There's an excellent guide written by Mike Perry at the Tor project blog titled Mission Impossible: Hardening Android for Security and Privacy. My article will be a summary of my experience following the guide, departures I made from his instructions, and hurdles I encountered with my devices. My main departure from the guide is that I don't push all my traffic through Tor. However, the guide's recommendations to use Cyanogenmod, Privacy Guard, an application firewall, and filesystem encryption go a long way toward taking control of information coming from your Android device.
I have an Asus Transformer (TF101) tablet and HTC One Mini (M4) cell phone that I may provide specific details for, though my notes should mostly be generic.
I was given a Compaq CQ50 laptop which was overheating over the course of 30-60 minutes and reaching a temperature where overheating protection kicked in and the laptop abruptly shut down.
A quick search for a solution turned up many results. Many revolve around the GPU overheating specifically. I combined a few approaches. I could not find a technical manual for the internals of the CQ50 but there are a few disassembly videos on YouTube. I liked a video posted by ThibaultServices best. Disassembly to get at the relevant parts was more involved than I anticipated: CPU heatsink/fan, GPU heatsink, and rear case plastic. Here is a picture of everything once it has been disassembled.
Until recently my experience with large matrices of data within MATLAB had been limited to data that I preprocessed into CSV files via other programming languages and imported into MATLAB. I've been working on an application for one of my graduate courses that clusters ~30000 individuals based on ~60480000 timeseries measurements stored in a MySQL database. It seemed best to use the Database Toolbox to query the database directly.
Several years ago I promised myself that I'd be content with Ubuntu Long Term Support (LTS) releases. Fussing with bi-annual standard releases was OK during university, but now my sensibilities have changed. I don't need bleeding edge. I only need reliability and productivity.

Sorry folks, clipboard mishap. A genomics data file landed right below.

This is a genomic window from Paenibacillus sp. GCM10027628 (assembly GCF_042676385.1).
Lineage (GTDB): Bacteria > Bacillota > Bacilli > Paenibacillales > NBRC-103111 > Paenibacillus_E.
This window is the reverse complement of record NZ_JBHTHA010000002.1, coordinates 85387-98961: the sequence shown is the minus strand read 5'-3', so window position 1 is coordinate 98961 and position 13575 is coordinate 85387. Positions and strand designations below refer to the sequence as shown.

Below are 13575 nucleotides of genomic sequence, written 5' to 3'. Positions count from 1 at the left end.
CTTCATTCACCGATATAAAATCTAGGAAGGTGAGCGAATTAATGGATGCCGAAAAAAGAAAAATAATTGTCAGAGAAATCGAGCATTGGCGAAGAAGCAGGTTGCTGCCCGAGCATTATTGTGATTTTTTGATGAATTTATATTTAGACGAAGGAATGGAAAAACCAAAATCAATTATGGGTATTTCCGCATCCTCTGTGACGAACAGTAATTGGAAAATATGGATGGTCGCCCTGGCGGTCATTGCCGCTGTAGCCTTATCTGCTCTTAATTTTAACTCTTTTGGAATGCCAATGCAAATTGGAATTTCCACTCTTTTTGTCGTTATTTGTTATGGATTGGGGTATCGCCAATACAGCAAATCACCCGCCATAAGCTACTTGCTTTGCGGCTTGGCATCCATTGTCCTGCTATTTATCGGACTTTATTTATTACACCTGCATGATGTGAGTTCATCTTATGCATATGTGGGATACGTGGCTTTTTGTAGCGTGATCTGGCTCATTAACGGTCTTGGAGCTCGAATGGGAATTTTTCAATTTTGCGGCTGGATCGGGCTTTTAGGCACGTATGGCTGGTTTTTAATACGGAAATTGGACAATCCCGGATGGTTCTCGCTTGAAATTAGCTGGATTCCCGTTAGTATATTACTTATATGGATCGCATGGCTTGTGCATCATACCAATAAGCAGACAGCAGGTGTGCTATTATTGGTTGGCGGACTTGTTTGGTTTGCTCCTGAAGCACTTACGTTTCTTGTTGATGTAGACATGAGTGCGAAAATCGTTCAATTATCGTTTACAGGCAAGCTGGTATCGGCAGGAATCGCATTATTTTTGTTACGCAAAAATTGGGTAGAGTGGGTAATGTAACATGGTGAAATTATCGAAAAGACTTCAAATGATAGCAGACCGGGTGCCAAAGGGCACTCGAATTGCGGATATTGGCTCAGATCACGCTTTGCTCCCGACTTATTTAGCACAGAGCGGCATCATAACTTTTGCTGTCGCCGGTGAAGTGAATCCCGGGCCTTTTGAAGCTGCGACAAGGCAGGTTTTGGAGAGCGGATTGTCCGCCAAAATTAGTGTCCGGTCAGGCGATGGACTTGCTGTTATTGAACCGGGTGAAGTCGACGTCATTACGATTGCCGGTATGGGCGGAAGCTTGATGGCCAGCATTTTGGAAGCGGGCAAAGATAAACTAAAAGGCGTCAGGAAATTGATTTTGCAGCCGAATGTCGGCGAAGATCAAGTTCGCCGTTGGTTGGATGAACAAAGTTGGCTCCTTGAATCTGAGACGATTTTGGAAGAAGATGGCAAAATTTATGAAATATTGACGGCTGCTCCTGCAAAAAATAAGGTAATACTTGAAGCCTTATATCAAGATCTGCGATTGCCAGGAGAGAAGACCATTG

Recently, other technical volunteers were pushing for Wordpress at an organization I do volunteer work for. This article is not Drupal vs. Wordpress. I found an enlightening Smashing Magazine article during our discussions which addresses that topic. At the end of the day, the simple fact that a vast majority of the volunteers were pushing for Wordpress was enough to justify the switch. It allowed others to take on more responsibilies. Ask any strapped volunteer, more help is worth it.
However, I was tasked with a lot of the finer points of migrating article content smoothly and switching our CiviCRM database over. I'll catalog my process in the hopes that it may help others in a similar situation.
Moving in the “slowly but surely” spirit of my Exchange Web Services article series, my fourth article will address the most common task in messaging: creating an email message. My example below is mostly a translation of the C# example in an MSDN article titled Creating an Exchange Web Services Client Application.